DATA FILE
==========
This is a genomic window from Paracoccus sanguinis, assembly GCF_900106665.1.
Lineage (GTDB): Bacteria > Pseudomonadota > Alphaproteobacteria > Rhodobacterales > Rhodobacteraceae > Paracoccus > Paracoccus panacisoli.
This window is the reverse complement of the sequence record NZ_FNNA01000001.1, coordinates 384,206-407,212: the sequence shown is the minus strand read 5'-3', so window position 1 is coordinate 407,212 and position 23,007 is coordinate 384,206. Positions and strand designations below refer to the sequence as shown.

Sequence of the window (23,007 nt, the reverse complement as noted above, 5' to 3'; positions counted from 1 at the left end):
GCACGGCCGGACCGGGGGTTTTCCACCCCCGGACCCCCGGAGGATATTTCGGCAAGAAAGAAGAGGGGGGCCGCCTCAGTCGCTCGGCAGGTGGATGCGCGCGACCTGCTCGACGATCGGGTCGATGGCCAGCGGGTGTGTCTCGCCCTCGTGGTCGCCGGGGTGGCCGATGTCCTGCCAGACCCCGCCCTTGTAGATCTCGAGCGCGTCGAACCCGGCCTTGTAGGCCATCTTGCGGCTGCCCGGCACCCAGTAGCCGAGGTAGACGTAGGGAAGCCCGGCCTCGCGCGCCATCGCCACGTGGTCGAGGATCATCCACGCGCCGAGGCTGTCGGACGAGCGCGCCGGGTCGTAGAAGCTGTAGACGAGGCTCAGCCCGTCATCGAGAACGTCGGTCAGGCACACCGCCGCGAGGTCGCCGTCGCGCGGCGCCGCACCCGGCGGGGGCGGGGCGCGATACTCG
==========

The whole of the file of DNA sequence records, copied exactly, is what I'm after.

This is a genomic window from Paracoccus sanguinis, assembly GCF_900106665.1.
Lineage (GTDB): Bacteria > Pseudomonadota > Alphaproteobacteria > Rhodobacterales > Rhodobacteraceae > Paracoccus > Paracoccus panacisoli.
This window is the reverse complement of the sequence record NZ_FNNA01000001.1, coordinates 384,206-407,212: the sequence shown is the minus strand read 5'-3', so window position 1 is coordinate 407,212 and position 23,007 is coordinate 384,206. Positions and strand designations below refer to the sequence as shown.

Sequence of the window (23,007 nt, the reverse complement as noted above, 5' to 3'; positions counted from 1 at the left end):
GCACGGCCGGACCGGGGGTTTTCCACCCCCGGACCCCCGGAGGATATTTCGGCAAGAAAGAAGAGGGGGGCCGCCTCAGTCGCTCGGCAGGTGGATGCGCGCGACCTGCTCGACGATCGGGTCGATGGCCAGCGGGTGTGTCTCGCCCTCGTGGTCGCCGGGGTGGCCGATGTCCTGCCAGACCCCGCCCTTGTAGATCTCGAGCGCGTCGAACCCGGCCTTGTAGGCCATCTTGCGGCTGCCCGGCACCCAGTAGCCGAGGTAGACGTAGGGAAGCCCGGCCTCGCGCGCCATCGCCACGTGGTCGAGGATCATCCACGCGCCGAGGCTGTCGGACGAGCGCGCCGGGTCGTAGAAGCTGTAGACGAGGCTCAGCCCGTCATCGAGAACGTCGGTCAGGCACACCGCCGCGAGGTCGCCGTCGCGCGGCGCCGCACCCGGCGGGGGCGGGGCGCGATACTCG